OIL and gas workers are being restricted to having chips only once a week and offered daily exercise classes as increased weight gain has caused concerns over their safety offshore.
The Times has reported today that the average weight of a rig worker has increased from 75kg (11st 8lb) in 1975 to 99kg (15st 6lb) in 2023, according to data from TAC Occupational Health, a healthcare provider.
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Lifeboats, helicopters, stretchers and medical equipment is having to be adjusted to accommodate heavier workers and ensure continued safety offshore.
Dr Stuart Scott, chief medical officer at TAC Occupation Health, said: “This kind of weight gain is not limited to offshore workers but in this case there are specific implications about safety.
“If you have a lifeboat rated for taking 50 people of an average weight of 100 kilos and all of the sudden you have an average weight that’s greater, then there are safety implications with those lifeboats.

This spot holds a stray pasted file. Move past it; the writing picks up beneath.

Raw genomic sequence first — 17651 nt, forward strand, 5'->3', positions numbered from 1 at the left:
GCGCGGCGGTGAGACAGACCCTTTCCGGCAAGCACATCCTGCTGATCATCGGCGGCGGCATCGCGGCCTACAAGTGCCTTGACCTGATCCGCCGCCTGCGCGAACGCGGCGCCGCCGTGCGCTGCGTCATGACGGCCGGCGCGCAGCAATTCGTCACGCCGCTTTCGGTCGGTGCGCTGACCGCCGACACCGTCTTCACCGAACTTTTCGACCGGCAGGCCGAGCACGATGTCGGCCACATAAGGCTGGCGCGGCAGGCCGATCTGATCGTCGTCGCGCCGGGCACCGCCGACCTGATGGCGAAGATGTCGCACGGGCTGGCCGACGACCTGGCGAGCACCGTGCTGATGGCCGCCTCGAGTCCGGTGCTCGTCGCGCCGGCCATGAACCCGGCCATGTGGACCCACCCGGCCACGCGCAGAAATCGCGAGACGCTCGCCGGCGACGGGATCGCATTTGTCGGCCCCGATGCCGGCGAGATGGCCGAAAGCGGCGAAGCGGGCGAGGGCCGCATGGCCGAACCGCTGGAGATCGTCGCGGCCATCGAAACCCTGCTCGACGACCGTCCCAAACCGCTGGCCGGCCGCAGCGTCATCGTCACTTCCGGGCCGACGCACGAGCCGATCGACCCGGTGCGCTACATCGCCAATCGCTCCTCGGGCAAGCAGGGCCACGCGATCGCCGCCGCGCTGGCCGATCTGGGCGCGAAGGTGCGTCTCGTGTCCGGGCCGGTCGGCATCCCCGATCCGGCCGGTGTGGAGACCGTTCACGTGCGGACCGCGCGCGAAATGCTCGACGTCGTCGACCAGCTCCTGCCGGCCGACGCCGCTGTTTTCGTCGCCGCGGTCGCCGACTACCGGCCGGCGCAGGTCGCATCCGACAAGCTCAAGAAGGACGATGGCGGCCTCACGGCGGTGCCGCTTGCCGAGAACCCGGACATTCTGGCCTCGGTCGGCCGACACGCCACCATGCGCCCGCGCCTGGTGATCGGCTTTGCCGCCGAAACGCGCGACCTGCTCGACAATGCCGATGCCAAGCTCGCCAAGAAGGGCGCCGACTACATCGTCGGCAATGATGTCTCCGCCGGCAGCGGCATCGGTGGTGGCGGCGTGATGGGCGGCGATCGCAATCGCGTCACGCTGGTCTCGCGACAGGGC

“We need to make sure that the lifeboats are secure and can accommodate even the biggest people on the platform.”
The proportion of offshore workers who are overweight has increased from 26% in 2015 to 33% this year, with significant growth in neck, chest, hip, waist and wrist sizes.
However, Dr Scott emphasised that this trend is not specific to the offshore population but rather mirrored a broader trend in Scotland, where 30% of the population was classed as obese in 2021.
The industry, unions and healthcare professionals have been working to improve the safety and medical equipment and held a workshop meeting organised by Offshore Energies UK last week to address the issue.
Medical evacuation teams are already increasing the weight of dummies used for training scenarios to more accurately reflect emergency situations and helicopters, lifeboats and stretchers are being adapted to carry a heavier load.
There has also been an effort to change meal options provided to staff offshore, including limiting serving chips to once a week and offering daily exercise classes and health assessments.